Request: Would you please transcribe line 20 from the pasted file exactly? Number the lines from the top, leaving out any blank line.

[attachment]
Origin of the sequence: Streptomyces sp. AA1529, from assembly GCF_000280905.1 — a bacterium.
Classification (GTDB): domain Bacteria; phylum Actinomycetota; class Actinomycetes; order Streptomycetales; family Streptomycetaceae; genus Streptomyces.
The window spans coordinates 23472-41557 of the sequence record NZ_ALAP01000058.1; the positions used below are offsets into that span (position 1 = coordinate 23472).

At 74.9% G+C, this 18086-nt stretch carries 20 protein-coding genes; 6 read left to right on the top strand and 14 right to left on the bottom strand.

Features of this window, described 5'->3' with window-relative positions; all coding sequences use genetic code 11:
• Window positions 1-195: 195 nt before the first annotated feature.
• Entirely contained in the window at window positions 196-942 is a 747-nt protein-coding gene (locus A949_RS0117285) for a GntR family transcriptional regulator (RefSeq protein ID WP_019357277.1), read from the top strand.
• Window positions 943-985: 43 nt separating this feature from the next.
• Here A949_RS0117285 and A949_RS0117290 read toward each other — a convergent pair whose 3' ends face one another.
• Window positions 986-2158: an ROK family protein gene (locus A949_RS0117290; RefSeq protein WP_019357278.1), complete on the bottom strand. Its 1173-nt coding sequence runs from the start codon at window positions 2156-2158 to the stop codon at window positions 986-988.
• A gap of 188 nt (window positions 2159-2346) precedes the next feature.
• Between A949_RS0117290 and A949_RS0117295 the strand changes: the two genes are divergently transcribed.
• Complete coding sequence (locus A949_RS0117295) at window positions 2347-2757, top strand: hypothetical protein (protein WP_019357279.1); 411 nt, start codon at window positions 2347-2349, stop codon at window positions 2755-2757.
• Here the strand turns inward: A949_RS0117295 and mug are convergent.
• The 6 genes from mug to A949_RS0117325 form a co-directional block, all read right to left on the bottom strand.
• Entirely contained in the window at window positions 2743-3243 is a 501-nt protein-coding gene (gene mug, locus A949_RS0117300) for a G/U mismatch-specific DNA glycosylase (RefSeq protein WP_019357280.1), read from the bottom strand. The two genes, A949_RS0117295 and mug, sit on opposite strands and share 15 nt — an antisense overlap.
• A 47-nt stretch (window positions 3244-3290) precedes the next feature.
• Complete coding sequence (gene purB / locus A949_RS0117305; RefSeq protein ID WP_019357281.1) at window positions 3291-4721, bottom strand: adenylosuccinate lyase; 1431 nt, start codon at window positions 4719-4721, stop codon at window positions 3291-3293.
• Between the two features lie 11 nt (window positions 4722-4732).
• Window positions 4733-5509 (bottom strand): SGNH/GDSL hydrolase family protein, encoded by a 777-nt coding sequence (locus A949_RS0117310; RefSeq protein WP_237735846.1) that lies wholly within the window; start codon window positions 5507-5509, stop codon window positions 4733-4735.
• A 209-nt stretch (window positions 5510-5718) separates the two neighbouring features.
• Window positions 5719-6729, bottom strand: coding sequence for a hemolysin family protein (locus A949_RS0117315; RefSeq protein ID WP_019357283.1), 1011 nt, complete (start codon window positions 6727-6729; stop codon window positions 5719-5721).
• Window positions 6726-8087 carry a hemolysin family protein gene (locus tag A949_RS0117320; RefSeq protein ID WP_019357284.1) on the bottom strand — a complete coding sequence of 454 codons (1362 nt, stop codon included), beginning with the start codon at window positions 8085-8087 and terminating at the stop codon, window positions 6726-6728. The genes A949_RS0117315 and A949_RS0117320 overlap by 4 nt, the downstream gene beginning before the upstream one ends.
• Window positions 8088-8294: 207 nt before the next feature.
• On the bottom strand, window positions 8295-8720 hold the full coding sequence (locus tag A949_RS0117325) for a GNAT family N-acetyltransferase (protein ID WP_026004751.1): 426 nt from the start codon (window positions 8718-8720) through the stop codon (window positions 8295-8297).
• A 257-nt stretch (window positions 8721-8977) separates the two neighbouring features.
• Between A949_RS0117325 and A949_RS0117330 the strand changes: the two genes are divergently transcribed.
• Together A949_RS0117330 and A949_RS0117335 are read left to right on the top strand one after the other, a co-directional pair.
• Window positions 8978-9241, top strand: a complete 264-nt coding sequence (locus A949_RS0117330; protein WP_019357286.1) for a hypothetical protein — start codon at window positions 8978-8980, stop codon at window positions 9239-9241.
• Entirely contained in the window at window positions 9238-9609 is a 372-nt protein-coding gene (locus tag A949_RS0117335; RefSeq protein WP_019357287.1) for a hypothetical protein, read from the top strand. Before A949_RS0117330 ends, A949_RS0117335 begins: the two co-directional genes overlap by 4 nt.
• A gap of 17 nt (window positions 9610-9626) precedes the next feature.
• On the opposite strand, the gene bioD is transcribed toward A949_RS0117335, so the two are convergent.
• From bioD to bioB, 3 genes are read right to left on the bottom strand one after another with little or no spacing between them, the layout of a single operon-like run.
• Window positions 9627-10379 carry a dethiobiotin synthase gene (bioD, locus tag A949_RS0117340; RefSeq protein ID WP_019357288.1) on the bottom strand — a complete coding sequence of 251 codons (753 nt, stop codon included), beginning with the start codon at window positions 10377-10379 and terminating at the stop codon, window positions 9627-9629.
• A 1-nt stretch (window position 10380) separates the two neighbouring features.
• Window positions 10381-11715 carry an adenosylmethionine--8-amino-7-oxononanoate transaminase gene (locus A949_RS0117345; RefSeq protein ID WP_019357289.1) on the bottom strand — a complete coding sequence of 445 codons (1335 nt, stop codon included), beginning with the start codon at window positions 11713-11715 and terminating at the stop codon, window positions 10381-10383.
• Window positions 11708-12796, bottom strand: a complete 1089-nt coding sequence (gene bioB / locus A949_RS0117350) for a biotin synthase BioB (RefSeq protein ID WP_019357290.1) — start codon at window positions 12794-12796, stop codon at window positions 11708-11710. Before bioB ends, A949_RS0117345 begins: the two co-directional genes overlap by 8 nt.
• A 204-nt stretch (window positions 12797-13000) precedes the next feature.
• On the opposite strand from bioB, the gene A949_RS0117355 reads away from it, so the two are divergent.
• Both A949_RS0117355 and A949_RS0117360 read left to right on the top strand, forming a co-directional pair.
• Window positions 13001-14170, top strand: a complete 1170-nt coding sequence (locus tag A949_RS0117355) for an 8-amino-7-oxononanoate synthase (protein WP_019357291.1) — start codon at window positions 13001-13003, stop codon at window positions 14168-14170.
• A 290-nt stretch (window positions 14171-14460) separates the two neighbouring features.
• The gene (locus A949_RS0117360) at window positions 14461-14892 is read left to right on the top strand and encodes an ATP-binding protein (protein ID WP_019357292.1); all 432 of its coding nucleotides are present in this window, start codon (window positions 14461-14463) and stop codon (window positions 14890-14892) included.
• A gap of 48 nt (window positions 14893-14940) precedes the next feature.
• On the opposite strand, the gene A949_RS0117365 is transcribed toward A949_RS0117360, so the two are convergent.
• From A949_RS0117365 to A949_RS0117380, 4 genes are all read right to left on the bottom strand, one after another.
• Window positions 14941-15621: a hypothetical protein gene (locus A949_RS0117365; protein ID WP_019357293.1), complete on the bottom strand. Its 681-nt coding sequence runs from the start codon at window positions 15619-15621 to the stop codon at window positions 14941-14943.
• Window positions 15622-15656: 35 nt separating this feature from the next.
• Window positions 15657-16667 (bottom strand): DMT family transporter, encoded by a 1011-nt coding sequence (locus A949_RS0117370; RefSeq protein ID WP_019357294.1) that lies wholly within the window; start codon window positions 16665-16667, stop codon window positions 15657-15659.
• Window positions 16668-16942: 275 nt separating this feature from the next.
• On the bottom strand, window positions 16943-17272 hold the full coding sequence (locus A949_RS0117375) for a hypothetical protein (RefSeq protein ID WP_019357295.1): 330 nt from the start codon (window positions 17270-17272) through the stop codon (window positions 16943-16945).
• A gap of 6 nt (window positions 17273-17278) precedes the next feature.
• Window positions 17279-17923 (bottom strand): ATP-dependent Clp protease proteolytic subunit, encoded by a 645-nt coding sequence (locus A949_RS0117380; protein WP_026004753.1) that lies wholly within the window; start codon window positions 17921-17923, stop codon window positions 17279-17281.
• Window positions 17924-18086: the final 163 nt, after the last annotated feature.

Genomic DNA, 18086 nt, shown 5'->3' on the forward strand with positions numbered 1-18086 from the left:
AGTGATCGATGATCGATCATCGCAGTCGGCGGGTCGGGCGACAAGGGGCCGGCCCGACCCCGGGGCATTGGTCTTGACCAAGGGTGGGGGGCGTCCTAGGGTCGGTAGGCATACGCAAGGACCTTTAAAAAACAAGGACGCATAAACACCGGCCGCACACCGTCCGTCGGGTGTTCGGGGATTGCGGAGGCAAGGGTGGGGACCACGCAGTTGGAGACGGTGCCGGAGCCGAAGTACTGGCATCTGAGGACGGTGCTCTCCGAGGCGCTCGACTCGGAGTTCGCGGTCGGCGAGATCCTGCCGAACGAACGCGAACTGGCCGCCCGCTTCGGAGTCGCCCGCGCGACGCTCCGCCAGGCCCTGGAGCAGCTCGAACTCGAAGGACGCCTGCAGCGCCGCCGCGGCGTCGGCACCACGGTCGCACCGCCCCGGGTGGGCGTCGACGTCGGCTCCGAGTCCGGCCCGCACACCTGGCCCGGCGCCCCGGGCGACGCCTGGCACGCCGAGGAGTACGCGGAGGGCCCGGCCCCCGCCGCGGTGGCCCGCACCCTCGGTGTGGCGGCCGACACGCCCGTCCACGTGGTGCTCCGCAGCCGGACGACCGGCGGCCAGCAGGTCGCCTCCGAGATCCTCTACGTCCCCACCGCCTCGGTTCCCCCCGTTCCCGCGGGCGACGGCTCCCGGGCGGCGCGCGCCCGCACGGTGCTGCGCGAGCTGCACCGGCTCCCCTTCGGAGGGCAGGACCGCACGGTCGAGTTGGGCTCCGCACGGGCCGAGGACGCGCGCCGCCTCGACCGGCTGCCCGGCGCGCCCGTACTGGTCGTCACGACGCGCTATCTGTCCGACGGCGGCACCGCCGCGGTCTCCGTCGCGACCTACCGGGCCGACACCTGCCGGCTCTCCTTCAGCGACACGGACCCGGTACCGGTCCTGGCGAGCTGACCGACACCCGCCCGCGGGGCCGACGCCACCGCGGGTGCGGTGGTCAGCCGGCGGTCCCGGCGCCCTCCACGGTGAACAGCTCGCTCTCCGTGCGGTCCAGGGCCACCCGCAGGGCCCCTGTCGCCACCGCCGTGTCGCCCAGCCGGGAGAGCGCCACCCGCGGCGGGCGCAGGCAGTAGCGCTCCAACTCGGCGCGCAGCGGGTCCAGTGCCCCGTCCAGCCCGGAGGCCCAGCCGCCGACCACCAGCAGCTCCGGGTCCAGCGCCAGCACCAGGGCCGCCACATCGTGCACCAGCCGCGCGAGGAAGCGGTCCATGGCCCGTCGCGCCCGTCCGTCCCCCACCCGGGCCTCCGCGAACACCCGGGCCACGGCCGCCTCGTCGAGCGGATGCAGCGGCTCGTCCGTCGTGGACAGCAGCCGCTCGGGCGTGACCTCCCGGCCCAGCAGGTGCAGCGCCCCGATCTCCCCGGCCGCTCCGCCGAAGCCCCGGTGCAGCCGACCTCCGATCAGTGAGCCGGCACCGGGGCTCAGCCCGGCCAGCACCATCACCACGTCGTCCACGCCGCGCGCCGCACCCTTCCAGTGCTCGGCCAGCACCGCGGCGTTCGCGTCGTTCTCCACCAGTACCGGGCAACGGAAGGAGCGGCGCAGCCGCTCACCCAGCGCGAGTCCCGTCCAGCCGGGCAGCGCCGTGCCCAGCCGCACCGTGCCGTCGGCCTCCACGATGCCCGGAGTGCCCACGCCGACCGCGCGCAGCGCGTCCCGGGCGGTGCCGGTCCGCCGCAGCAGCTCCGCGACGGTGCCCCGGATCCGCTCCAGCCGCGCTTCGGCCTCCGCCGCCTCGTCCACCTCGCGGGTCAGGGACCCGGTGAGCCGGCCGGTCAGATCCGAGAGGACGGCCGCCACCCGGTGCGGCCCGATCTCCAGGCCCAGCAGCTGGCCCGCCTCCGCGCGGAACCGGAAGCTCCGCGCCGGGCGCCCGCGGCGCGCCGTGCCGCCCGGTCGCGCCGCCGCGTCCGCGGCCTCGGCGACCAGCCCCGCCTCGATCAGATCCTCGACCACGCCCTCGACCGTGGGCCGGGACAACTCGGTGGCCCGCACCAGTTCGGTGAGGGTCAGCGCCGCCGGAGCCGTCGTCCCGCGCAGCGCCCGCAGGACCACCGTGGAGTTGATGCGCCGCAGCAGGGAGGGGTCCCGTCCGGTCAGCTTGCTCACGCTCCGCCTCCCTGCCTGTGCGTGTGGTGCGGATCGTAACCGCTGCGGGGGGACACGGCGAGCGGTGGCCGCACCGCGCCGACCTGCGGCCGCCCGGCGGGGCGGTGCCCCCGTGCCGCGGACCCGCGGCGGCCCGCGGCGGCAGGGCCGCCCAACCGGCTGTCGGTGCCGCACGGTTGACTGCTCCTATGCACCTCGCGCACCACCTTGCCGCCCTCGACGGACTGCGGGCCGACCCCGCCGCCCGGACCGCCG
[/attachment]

• Window positions 4733-5509 (bottom strand): SGNH/GDSL hydrolase family protein, encoded by a 777-nt coding sequence (locus A949_RS0117310; RefSeq protein WP_237735846.1) that lies wholly within the window; start codon window positions 5507-5509, stop codon window positions 4733-4735.